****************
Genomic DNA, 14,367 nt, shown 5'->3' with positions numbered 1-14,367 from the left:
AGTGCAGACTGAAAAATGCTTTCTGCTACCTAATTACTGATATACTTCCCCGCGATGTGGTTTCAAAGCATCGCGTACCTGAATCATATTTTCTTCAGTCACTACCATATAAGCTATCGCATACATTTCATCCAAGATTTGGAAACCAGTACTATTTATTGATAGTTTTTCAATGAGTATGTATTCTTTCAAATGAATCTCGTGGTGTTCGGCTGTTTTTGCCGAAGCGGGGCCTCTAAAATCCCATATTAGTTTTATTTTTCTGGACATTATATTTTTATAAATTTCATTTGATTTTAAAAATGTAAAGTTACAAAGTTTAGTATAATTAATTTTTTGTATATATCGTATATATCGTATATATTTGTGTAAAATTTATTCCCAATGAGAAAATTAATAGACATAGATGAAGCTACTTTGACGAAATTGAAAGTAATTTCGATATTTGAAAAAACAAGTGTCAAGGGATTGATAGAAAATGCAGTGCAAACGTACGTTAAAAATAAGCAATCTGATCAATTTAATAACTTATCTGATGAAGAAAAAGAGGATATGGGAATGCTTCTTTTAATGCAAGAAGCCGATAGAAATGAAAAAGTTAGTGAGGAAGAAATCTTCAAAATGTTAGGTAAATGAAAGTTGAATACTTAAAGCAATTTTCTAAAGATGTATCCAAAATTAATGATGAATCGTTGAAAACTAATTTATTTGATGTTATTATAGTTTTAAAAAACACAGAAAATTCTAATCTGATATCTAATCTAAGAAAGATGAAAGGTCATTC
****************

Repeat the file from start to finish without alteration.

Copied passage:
Genomic DNA, 14,367 nt, shown 5'->3' with positions numbered 1-14,367 from the left:
AGTGCAGACTGAAAAATGCTTTCTGCTACCTAATTACTGATATACTTCCCCGCGATGTGGTTTCAAAGCATCGCGTACCTGAATCATATTTTCTTCAGTCACTACCATATAAGCTATCGCATACATTTCATCCAAGATTTGGAAACCAGTACTATTTATTGATAGTTTTTCAATGAGTATGTATTCTTTCAAATGAATCTCGTGGTGTTCGGCTGTTTTTGCCGAAGCGGGGCCTCTAAAATCCCATATTAGTTTTATTTTTCTGGACATTATATTTTTATAAATTTCATTTGATTTTAAAAATGTAAAGTTACAAAGTTTAGTATAATTAATTTTTTGTATATATCGTATATATCGTATATATTTGTGTAAAATTTATTCCCAATGAGAAAATTAATAGACATAGATGAAGCTACTTTGACGAAATTGAAAGTAATTTCGATATTTGAAAAAACAAGTGTCAAGGGATTGATAGAAAATGCAGTGCAAACGTACGTTAAAAATAAGCAATCTGATCAATTTAATAACTTATCTGATGAAGAAAAAGAGGATATGGGAATGCTTCTTTTAATGCAAGAAGCCGATAGAAATGAAAAAGTTAGTGAGGAAGAAATCTTCAAAATGTTAGGTAAATGAAAGTTGAATACTTAAAGCAATTTTCTAAAGATGTATCCAAAATTAATGATGAATCGTTGAAAACTAATTTATTTGATGTTATTATAGTTTTAAAAAACACAGAAAATTCTAATCTGATATCTAATCTAAGAAAGATGAAAGGTCATTC